Traditional Dent Repair vs. Paintless Dent Repair
Whether it’s one dent on your vehicle or hundreds of dents, you want to find the least expensive way to repair the damage and get back on the road as quickly as possible.Everything about paintless dent repair (PDR) sounds less time consuming, less expensive and less invasive than traditional body shop repairs. Unfortunately, sometimes PDR will not be an option depending on the state of your dent and vehicle and you’ll have to opt for traditional methods.
Benefits of Paintless Dent Repair
- No Repainting
- No Negative History Reports
5 Reasons Your Dent Couldn’t Be Fixed with PDR
- Damaged Paint. If your paint surface has been damaged by the impact of whatever force caused your dent, then you cannot utilize Paintless Dent Repair.
- Repainted. Vehicles that have previously been repainted may also not qualify for PDR. It could crack during repair. Just ask your local PDR shop, though.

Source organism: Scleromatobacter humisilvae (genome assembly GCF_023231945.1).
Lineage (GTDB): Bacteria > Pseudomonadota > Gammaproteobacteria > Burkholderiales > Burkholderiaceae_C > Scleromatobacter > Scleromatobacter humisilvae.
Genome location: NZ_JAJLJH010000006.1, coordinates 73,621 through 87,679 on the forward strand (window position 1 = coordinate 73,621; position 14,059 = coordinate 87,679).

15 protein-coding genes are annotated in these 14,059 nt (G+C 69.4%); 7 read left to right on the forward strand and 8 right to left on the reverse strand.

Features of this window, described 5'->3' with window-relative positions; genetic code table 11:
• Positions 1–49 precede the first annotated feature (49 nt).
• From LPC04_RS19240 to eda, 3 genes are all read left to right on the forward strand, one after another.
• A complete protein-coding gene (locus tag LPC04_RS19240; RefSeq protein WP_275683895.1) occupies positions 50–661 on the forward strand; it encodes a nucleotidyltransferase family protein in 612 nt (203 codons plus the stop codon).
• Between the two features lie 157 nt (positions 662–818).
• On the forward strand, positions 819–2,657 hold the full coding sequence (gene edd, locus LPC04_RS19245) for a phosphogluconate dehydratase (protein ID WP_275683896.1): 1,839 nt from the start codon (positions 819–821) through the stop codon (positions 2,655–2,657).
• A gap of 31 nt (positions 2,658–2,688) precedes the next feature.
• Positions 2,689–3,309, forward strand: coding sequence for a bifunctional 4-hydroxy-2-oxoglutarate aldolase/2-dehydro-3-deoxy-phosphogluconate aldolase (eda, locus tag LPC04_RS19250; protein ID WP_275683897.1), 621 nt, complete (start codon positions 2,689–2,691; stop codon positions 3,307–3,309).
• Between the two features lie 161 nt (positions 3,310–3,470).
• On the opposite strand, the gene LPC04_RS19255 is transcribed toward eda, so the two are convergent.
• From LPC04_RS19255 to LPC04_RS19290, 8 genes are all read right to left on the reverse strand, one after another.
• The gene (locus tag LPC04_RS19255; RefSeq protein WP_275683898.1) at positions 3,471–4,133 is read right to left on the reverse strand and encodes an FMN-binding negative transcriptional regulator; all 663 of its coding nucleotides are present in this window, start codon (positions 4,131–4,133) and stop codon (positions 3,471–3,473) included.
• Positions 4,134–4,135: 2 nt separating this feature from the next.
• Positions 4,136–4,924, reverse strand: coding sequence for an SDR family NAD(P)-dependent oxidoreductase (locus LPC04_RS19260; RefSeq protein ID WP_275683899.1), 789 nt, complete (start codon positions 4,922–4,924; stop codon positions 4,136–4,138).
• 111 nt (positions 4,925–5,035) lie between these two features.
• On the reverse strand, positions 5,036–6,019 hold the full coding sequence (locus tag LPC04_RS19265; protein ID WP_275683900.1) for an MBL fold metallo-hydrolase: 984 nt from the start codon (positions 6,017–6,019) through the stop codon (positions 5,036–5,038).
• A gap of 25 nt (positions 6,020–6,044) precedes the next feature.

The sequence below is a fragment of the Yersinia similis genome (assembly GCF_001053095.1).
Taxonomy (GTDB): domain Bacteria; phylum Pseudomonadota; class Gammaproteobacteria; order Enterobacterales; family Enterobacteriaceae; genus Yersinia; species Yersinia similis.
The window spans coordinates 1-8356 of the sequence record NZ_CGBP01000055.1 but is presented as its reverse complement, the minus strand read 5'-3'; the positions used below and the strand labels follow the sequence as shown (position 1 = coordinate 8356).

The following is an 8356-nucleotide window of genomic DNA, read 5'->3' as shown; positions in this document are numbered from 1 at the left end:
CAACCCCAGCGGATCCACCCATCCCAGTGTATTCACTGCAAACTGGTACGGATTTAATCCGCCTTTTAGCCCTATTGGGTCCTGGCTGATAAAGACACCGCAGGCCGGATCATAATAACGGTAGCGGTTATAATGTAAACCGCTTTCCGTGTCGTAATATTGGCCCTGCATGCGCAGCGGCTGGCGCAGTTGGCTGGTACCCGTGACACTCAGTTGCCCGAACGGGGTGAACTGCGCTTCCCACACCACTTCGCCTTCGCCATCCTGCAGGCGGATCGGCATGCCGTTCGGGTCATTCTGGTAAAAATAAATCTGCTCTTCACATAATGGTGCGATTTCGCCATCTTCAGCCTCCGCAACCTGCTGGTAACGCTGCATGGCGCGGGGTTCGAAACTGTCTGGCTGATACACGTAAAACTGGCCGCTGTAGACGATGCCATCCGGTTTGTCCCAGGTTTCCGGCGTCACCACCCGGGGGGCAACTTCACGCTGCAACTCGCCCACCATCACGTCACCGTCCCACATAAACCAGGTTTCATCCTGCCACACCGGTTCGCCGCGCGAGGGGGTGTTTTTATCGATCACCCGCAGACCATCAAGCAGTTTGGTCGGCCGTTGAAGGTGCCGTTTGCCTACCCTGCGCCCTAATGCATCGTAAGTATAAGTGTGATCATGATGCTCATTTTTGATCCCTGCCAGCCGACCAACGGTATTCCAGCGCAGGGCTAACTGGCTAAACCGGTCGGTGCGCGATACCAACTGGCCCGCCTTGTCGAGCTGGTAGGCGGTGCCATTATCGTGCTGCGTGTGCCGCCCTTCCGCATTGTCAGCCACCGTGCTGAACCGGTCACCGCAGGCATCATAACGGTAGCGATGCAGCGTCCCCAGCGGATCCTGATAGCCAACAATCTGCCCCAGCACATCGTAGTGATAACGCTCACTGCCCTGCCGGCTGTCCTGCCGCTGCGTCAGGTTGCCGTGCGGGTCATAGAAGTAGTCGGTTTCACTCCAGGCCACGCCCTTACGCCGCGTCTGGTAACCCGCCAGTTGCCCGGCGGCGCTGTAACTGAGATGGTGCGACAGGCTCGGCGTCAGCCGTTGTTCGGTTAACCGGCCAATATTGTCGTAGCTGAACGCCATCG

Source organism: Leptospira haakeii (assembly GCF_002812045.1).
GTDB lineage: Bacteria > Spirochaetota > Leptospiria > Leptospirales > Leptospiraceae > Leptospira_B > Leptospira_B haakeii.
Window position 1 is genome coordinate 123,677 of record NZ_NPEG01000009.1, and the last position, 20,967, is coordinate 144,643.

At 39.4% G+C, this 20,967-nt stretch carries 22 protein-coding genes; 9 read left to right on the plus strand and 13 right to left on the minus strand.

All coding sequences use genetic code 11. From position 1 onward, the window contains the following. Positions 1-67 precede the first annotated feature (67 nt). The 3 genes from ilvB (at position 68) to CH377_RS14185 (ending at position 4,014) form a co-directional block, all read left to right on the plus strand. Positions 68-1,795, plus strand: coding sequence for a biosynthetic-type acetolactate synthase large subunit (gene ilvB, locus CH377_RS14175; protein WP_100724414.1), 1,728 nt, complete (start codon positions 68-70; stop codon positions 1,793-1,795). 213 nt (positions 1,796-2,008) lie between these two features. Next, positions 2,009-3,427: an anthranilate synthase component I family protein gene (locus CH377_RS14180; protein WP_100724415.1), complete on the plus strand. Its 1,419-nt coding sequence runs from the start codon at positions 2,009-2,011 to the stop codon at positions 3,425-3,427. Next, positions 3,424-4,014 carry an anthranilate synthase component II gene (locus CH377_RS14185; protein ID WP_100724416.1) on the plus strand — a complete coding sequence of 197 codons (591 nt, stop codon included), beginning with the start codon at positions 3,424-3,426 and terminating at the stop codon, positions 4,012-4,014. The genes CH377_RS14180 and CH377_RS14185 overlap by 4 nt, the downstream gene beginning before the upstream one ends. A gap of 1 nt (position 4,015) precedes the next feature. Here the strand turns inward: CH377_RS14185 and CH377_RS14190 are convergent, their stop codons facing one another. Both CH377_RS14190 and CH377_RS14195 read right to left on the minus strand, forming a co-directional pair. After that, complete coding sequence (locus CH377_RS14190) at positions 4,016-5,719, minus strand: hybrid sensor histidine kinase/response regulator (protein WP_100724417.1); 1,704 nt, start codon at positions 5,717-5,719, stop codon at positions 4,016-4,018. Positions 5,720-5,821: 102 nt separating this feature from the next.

- Previous Repairs. If your vehicle has undergone previous repairs, the paint or metal may be too stretched to make it through PDR successfully.
- Major Dents. If your dent is sharp or very deep, it may not be fixable with PDR. However, PDR does work on shallow and even large dents. Again, be sure to consult your an expert before you decide PDR won’t work for your dent.
- Old Car. If your car is old (circa 1990 or earlier) then the metal and/or paint quality may not be able to endure PDR.
Alternatives to Paintless Dent Repair
If your vehicle is old, has damaged paint, has been repainted, has been previously repair or has major dents, then you should consider consulting a body shop for traditional dent repair. This process typically includes pulling out the dent, using a body filler to restore the smooth body of your vehicle, sanding it down, matching the paint and repainting. (No wonder PDR is faster.)
Some have found success with DIY dent removal techniques using items like household plungers, dent removing plungers, dry ice, hair dryers, boiling water, glue dent pullers and other repair kits. You do run the risk of damaging your car further or damaging your paint, but the choice is ultimately up to you. You can also buy a kit so you have the proper tools rather than using household items.